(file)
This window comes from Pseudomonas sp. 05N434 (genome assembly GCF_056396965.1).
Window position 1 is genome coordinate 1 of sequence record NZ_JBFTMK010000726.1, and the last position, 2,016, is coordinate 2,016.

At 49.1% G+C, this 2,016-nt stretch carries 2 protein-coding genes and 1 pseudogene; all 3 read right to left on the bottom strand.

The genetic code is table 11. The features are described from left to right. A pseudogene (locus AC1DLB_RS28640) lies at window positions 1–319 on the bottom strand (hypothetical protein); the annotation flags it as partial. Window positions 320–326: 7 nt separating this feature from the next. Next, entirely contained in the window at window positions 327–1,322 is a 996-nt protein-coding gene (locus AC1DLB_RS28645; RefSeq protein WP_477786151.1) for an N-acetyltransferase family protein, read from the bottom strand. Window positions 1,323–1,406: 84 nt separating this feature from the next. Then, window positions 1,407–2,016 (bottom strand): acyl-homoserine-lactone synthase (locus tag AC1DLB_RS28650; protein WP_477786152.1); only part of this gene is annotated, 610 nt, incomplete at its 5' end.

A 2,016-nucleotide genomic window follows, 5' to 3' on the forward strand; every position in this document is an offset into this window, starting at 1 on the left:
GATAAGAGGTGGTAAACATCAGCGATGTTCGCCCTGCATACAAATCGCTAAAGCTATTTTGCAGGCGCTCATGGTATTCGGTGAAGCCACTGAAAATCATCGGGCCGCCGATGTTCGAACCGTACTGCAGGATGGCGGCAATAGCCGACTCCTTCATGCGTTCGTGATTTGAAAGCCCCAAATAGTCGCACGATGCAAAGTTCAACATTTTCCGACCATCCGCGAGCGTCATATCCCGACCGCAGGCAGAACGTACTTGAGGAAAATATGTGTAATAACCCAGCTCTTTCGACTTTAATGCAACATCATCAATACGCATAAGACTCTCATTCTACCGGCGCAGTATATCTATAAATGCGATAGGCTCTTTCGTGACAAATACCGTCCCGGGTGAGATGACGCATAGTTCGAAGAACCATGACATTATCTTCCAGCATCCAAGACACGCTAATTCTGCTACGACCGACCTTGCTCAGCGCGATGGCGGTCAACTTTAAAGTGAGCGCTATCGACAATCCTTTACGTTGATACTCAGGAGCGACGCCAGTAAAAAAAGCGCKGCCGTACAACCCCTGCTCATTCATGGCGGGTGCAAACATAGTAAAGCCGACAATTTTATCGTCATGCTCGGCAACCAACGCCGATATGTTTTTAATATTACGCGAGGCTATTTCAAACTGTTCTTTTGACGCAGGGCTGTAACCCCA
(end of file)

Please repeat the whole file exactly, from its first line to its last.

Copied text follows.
This window comes from Pseudomonas sp. 05N434 (genome assembly GCF_056396965.1).
Window position 1 is genome coordinate 1 of sequence record NZ_JBFTMK010000726.1, and the last position, 2,016, is coordinate 2,016.

At 49.1% G+C, this 2,016-nt stretch carries 2 protein-coding genes and 1 pseudogene; all 3 read right to left on the bottom strand.

The genetic code is table 11. The features are described from left to right. A pseudogene (locus AC1DLB_RS28640) lies at window positions 1–319 on the bottom strand (hypothetical protein); the annotation flags it as partial. Window positions 320–326: 7 nt separating this feature from the next. Next, entirely contained in the window at window positions 327–1,322 is a 996-nt protein-coding gene (locus AC1DLB_RS28645; RefSeq protein WP_477786151.1) for an N-acetyltransferase family protein, read from the bottom strand. Window positions 1,323–1,406: 84 nt separating this feature from the next. Then, window positions 1,407–2,016 (bottom strand): acyl-homoserine-lactone synthase (locus tag AC1DLB_RS28650; protein WP_477786152.1); only part of this gene is annotated, 610 nt, incomplete at its 5' end.

A 2,016-nucleotide genomic window follows, 5' to 3' on the forward strand; every position in this document is an offset into this window, starting at 1 on the left:
GATAAGAGGTGGTAAACATCAGCGATGTTCGCCCTGCATACAAATCGCTAAAGCTATTTTGCAGGCGCTCATGGTATTCGGTGAAGCCACTGAAAATCATCGGGCCGCCGATGTTCGAACCGTACTGCAGGATGGCGGCAATAGCCGACTCCTTCATGCGTTCGTGATTTGAAAGCCCCAAATAGTCGCACGATGCAAAGTTCAACATTTTCCGACCATCCGCGAGCGTCATATCCCGACCGCAGGCAGAACGTACTTGAGGAAAATATGTGTAATAACCCAGCTCTTTCGACTTTAATGCAACATCATCAATACGCATAAGACTCTCATTCTACCGGCGCAGTATATCTATAAATGCGATAGGCTCTTTCGTGACAAATACCGTCCCGGGTGAGATGACGCATAGTTCGAAGAACCATGACATTATCTTCCAGCATCCAAGACACGCTAATTCTGCTACGACCGACCTTGCTCAGCGCGATGGCGGTCAACTTTAAAGTGAGCGCTATCGACAATCCTTTACGTTGATACTCAGGAGCGACGCCAGTAAAAAAAGCGCKGCCGTACAACCCCTGCTCATTCATGGCGGGTGCAAACATAGTAAAGCCGACAATTTTATCGTCATGCTCGGCAACCAACGCCGATATGTTTTTAATATTACGCGAGGCTATTTCAAACTGTTCTTTTGACGCAGGGCTGTAACCCCA